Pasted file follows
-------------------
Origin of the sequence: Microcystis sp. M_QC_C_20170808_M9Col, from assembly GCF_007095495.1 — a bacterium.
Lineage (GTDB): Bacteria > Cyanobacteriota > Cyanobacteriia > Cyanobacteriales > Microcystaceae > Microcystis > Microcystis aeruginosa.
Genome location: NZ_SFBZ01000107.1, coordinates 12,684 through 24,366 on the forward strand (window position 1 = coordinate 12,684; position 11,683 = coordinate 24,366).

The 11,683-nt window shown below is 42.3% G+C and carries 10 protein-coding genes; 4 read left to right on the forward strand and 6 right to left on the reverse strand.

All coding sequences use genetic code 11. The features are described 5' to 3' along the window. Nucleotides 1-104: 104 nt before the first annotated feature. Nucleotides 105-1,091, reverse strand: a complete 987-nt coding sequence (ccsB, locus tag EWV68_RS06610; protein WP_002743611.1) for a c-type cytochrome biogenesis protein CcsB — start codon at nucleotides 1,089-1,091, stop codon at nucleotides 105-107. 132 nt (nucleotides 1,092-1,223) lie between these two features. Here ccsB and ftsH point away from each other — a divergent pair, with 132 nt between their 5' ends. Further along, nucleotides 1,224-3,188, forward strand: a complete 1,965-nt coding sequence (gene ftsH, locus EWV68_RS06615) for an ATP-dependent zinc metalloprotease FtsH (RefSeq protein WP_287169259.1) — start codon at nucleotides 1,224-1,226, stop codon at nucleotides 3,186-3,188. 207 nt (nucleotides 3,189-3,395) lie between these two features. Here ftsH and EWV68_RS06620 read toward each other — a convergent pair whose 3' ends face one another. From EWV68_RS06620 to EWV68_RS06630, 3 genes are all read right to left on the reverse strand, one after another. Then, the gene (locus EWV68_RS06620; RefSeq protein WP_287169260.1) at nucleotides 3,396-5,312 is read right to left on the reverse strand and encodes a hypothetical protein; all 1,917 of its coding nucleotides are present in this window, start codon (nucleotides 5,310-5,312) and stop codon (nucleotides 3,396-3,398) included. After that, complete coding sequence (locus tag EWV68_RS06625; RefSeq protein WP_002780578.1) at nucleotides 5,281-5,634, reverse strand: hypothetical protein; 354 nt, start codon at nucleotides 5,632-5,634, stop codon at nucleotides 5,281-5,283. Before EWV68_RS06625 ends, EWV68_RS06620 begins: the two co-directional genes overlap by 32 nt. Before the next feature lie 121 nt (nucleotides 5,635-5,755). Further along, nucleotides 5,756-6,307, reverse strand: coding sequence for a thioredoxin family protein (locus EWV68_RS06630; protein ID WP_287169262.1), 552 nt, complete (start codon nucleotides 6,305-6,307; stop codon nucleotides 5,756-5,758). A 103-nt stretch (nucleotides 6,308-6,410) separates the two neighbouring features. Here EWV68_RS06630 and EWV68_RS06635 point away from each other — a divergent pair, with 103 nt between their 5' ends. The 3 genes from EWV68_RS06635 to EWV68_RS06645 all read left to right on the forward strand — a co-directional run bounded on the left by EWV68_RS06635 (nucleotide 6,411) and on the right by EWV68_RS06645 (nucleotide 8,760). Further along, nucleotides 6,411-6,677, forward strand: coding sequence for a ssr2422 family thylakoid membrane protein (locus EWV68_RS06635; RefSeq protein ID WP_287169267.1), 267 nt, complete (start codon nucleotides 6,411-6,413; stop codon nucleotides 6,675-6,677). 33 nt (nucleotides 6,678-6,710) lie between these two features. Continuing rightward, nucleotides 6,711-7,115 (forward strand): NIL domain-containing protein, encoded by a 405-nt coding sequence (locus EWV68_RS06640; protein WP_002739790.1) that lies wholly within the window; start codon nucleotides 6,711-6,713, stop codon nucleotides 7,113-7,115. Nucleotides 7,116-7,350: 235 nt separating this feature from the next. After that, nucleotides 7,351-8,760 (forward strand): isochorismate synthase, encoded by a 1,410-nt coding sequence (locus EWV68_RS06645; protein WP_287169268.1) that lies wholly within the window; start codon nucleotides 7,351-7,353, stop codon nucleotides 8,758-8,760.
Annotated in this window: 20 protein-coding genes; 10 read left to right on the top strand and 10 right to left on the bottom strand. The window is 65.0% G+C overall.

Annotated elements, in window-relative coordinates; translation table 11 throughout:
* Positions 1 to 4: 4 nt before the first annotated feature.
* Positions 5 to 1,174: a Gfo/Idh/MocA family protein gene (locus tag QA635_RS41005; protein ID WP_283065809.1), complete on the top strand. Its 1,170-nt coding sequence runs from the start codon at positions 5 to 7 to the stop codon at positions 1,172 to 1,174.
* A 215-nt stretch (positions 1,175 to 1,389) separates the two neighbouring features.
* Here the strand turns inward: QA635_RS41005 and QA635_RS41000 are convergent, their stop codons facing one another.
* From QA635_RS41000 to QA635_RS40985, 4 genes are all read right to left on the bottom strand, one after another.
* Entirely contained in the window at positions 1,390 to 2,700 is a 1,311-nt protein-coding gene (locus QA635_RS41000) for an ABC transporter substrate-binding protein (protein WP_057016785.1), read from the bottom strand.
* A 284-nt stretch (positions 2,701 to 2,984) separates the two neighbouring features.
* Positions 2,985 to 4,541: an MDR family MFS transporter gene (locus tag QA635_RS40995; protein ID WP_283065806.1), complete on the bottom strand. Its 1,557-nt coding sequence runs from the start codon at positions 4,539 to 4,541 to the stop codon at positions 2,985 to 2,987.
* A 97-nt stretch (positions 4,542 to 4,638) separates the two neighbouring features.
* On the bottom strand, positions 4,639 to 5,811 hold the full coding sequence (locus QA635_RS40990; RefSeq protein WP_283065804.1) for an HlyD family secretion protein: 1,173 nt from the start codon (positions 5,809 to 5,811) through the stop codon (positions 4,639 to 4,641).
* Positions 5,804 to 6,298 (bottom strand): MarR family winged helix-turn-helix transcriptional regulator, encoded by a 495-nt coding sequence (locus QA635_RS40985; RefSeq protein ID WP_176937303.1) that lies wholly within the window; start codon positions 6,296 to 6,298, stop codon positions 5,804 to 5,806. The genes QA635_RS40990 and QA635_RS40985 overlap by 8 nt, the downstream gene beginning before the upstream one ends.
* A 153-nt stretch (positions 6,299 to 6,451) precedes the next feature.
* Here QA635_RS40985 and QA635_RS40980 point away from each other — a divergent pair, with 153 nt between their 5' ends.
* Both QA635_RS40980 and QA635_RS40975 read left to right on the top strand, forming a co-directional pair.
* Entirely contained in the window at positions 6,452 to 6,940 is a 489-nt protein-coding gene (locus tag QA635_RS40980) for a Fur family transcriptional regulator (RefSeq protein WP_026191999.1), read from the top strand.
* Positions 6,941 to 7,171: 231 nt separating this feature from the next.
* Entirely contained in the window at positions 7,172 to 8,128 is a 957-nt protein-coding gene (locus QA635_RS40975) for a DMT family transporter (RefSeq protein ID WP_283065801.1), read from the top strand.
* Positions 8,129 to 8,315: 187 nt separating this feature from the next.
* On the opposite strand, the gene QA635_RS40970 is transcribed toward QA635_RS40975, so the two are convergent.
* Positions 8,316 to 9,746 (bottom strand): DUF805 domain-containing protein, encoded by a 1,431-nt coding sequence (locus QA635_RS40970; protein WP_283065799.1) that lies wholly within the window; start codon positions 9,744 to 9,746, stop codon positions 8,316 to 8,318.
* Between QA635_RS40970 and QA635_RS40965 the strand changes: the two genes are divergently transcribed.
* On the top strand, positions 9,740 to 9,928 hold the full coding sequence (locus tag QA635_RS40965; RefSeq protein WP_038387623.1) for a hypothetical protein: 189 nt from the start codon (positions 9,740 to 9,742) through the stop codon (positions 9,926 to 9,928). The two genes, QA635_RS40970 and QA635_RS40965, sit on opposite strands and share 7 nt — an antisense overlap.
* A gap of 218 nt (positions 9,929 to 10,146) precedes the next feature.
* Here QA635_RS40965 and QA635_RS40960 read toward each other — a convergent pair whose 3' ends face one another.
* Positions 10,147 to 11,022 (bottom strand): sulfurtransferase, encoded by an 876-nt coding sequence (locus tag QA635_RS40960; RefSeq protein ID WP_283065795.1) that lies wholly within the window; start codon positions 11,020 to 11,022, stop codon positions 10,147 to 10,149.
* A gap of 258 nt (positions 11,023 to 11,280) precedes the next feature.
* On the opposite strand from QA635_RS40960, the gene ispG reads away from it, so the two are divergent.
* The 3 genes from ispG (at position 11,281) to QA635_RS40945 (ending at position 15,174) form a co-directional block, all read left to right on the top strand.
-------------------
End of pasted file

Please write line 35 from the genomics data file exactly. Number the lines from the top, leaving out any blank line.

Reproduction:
* The 3 genes from ispG (at position 11,281) to QA635_RS40945 (ending at position 15,174) form a co-directional block, all read left to right on the top strand.